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This book contains 50 reviews of horror movies shot in black and white. The reviews are sorted from the last position to the first one. The ranking of each production is established by the sum of 7 ratings: stars, gimmick, rewatchability, story, creativity, acting & quality. Each film description contains a synopsis, a list of attributed genres, emotions evoked, seven ratings and a three-paragraph review.

The Phantom of the Opera

A man kidnaps an opera singer and teaches her his songs.

 

United Kingdom
1962
Feature Film
Realism: 
Plausible
Stalker: 
Sneaker
Trespasser
Catastrophes: 
Fire
5.04
A soap opera!
5.04
5.04
6
6
2
3
2
Photography
Pace
Performances
This story never gets old and certainly not in the hands of director Terence Fisher and screenwriter Anthony Hinds. This is Hammer Film Production’s take on the classic Gaston Leroux novel. It takes itself seriously; too much perhaps, but it’s one of the most qualitative adaptations of The Phantom of the Opera there is. It’s clean, classy, dialogue driven and therefore slow paced.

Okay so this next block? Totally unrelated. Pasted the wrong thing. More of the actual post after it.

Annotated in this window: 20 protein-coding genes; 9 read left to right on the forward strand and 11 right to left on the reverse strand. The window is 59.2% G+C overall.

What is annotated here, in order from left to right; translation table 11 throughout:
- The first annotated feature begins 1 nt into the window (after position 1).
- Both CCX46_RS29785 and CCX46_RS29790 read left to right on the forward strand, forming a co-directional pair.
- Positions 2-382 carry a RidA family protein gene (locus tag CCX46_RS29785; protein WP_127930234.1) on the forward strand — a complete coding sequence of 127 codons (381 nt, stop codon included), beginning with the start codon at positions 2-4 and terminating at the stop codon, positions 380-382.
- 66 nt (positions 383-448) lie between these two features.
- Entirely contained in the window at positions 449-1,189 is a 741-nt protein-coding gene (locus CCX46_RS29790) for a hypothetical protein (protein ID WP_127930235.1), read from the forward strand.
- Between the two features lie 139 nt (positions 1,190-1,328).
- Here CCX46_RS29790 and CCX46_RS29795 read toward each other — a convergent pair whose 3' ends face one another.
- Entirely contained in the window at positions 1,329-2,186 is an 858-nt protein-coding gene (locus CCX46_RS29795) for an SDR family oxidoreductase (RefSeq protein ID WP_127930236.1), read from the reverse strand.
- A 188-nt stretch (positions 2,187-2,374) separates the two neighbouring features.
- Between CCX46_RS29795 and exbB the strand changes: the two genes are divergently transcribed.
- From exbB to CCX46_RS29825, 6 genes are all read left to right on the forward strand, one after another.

Though he is neither a ghost nor a revenant, we particularly feel the Phantom’s omnipresence everywhere in the opera, where most of the story happens. The costumes are sumptuous, the set design grandiose, the acting a little stiff but good enough for a period piece. The colors are washed out. The textures are crisp. If you’ve seen Hammer Films, you know what to expect.
What this production lacks in rhythm it compensates for with its aesthetic. This is not a musical but it contains several musical segments. In a nutshell, this story is about a singer who gets kidnapped by her admirer who imposes himself as a music teacher. He’s masked, mutilated, violent, but he is somehow charming. At least Christine, the protagonist, seems to think so...
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